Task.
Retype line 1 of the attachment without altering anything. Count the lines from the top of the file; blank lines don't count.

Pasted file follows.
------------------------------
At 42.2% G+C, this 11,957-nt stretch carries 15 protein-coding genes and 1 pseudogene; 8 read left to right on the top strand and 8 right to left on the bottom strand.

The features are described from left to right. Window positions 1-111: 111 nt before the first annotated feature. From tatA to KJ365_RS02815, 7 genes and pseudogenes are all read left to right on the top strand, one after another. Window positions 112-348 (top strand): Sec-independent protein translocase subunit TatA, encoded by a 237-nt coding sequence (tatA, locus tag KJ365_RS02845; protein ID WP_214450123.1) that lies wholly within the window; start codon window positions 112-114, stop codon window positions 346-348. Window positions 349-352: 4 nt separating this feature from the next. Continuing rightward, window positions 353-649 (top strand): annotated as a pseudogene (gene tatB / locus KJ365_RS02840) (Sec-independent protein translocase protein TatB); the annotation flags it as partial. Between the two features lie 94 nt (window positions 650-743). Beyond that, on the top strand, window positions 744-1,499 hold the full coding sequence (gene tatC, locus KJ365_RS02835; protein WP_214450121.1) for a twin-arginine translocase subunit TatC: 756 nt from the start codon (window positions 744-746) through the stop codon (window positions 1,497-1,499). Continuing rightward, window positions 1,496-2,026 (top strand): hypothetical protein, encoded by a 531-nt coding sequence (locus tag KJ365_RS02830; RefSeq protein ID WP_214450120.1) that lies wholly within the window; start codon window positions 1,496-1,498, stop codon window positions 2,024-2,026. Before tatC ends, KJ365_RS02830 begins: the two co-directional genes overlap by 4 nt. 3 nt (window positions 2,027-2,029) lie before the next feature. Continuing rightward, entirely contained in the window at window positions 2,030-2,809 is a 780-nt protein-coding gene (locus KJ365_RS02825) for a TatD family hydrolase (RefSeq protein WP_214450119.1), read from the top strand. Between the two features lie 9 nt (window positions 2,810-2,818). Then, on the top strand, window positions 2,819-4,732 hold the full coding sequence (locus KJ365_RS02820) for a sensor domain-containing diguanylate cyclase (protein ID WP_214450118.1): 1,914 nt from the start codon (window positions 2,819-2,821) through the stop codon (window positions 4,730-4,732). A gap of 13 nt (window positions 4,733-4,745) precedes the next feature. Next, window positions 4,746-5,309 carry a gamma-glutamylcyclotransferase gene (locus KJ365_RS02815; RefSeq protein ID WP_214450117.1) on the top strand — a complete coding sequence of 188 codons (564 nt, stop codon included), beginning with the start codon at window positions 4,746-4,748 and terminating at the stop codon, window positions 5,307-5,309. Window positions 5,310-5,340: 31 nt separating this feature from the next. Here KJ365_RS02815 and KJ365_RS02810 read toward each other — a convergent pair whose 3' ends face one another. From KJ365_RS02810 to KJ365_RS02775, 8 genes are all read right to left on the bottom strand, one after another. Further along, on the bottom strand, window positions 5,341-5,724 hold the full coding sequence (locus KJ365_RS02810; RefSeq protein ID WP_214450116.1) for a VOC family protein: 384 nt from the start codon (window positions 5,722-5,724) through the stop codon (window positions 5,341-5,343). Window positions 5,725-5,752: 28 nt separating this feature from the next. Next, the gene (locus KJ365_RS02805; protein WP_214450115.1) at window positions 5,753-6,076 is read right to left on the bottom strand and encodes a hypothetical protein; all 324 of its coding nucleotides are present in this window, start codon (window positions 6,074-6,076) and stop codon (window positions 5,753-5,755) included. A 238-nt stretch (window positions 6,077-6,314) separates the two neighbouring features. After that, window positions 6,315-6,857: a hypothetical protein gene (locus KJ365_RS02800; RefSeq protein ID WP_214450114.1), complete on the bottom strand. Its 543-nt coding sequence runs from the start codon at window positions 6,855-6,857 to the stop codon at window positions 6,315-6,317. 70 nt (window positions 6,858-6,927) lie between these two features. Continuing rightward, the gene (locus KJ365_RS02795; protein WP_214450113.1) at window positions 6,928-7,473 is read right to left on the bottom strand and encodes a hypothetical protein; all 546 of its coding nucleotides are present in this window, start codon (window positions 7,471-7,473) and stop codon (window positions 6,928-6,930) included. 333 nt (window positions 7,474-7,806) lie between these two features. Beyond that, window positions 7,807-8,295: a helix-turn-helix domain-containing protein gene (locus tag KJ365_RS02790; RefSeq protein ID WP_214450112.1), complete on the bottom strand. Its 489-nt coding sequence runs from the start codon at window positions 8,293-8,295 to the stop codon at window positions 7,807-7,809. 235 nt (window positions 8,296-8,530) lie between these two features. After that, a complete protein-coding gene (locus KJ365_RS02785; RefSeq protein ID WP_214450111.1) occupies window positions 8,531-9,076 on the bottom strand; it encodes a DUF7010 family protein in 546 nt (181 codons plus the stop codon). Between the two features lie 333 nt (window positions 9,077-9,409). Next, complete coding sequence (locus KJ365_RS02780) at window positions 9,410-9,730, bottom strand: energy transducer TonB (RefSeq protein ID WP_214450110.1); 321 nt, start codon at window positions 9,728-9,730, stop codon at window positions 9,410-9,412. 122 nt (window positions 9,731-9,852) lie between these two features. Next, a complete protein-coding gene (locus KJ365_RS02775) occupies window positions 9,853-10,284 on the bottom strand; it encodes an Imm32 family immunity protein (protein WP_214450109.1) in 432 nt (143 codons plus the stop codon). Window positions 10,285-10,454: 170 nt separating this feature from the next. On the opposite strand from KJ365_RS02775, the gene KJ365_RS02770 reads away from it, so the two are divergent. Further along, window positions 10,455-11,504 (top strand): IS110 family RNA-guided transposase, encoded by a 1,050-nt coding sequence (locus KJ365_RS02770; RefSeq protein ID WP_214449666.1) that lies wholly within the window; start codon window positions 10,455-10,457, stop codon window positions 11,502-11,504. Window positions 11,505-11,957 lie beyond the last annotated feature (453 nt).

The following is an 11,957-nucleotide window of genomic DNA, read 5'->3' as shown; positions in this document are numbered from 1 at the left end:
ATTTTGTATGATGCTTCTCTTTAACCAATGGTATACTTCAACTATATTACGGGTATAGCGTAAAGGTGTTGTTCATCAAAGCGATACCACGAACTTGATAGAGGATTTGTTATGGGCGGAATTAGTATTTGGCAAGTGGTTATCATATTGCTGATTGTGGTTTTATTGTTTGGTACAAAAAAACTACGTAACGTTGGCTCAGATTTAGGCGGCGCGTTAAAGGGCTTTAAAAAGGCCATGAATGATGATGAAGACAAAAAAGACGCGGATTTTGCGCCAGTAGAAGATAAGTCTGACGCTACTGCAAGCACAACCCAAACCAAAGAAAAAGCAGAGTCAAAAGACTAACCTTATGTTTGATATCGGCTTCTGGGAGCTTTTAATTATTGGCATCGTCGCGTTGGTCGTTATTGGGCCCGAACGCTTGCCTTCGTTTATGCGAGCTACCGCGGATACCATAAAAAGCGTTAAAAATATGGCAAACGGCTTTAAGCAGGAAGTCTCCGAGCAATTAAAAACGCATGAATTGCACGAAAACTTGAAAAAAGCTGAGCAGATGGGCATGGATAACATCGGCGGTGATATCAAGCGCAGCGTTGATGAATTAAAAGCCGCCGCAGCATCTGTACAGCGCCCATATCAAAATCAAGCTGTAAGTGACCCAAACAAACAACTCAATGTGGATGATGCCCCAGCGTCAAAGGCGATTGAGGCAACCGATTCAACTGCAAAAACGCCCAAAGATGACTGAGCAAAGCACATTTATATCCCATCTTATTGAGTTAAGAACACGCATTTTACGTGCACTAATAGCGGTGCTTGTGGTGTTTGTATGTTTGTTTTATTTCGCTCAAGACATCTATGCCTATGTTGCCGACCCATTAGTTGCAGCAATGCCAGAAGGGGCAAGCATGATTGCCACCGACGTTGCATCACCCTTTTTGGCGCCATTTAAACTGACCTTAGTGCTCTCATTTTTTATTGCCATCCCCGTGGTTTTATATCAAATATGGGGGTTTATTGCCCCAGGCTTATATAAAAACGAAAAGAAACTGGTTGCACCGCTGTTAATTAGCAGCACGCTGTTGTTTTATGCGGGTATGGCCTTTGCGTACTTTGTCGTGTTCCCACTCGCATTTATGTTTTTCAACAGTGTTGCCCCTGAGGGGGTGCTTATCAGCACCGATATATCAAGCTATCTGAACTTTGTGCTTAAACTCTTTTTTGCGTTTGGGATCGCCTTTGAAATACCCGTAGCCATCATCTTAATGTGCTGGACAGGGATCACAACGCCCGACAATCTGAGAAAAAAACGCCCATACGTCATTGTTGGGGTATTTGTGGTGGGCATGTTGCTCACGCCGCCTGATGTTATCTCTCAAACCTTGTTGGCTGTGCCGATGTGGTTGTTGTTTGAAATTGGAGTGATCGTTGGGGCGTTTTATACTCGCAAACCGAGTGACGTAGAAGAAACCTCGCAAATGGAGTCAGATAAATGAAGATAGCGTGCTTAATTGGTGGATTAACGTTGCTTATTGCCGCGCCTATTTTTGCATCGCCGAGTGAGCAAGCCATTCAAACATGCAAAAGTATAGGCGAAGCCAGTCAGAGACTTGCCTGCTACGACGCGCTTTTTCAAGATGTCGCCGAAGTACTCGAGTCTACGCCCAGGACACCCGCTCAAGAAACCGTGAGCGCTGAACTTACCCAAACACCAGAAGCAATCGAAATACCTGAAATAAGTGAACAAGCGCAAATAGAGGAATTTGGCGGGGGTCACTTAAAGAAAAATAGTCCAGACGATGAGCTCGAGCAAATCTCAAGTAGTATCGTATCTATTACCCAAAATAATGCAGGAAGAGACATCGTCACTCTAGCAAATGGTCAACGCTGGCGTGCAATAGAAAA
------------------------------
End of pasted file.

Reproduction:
At 42.2% G+C, this 11,957-nt stretch carries 15 protein-coding genes and 1 pseudogene; 8 read left to right on the top strand and 8 right to left on the bottom strand.